And then there were those who lied about being gay, both those who were and those who weren't.  A lot of young straight guys lied and said they were gay to avoid the draft and going to Vietnam.  Most of them didn't have a clue about how to 'act gay,' but it didn't matter because the people they were lying to didn't have a clue either.  At the same time, there were a lot of gay patriots who actually lied and said they were straight -so that they could serve!  Imagine the irony!  Why did we do it?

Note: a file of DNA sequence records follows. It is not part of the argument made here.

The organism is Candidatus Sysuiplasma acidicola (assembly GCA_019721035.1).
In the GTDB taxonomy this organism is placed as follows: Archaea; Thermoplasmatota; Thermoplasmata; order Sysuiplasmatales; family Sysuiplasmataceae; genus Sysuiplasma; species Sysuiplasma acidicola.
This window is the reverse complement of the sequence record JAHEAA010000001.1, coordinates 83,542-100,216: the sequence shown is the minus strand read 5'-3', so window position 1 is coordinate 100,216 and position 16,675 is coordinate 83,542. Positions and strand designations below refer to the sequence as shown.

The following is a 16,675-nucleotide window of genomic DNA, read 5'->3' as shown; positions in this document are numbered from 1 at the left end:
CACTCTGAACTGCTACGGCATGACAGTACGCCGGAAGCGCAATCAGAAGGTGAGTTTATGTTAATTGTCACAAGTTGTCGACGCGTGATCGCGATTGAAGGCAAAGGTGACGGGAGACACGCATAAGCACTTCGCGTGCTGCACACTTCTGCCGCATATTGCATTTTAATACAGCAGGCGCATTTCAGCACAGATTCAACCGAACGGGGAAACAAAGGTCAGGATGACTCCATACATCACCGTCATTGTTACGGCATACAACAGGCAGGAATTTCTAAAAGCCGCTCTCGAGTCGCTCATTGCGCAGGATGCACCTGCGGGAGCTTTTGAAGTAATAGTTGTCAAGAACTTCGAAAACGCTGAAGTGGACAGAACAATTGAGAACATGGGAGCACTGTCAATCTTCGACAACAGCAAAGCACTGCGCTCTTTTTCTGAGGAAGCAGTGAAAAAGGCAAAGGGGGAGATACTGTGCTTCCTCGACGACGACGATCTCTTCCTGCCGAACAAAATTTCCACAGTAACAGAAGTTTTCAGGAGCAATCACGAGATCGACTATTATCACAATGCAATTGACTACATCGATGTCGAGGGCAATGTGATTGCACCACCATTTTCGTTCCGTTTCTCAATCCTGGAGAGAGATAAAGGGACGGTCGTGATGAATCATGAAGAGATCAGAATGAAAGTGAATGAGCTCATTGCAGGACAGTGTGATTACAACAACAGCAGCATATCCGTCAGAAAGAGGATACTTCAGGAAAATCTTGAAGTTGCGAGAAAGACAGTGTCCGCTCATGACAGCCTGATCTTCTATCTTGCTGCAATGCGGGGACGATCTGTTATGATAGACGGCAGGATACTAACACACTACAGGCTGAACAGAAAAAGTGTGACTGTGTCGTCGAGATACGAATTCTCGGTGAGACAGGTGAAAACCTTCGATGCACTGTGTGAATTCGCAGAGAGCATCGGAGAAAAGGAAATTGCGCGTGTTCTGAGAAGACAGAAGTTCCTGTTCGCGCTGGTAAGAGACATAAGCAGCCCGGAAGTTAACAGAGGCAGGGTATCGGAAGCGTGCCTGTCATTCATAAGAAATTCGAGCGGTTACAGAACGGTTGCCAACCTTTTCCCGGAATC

Why did gay folks volunteer to serve in Vietnam despite being unwelcome?  Simple, some of us were raised to be patriots.  Some of us were children of proud World War II Veterans.  Some of us, myself included, were children of World War II refugees who came to America for sanctuary.  We were raised, from the day we learned to talk, to understand that, "There is nothing more precious than American Freedom!"   We gay and lesbian Vietnam Era veterans came out, at least to ourselves, in our mid teens, in the early to mid 1960s, before the Stonewall Revolution of 1969.  We knew who and what we were by the time we were 15 to 17 years old.  We were out to ourselves and a few friends, and in mid to large cities we sometimes had someplace to go and hang out; but otherwise it was "in the closet" as a normal way of life. Perhaps because we knew we were different and discriminated against, some of us never took our American freedom for granted.  While our straight peers protested, burned American flags, lied about being gay, and ran away to Canada, some of us patriots thought, "Its time to pay my country back for my family's freedom."  It may sound corny; but at the time, for us young gay patriots, the impulse to volunteer was the most deadly serious decision we'd ever done in our short lives.  Any young person, throughout human history, straight or gay, really hasn't got a clue in hell about what they are getting into when they sign up to serve.  You are just too young and inexperienced to understand that you can get blown to bloody bits, permanently.  But, idealistically or not, we did it; and some of us, most of us, remain proud as hell about it to this day.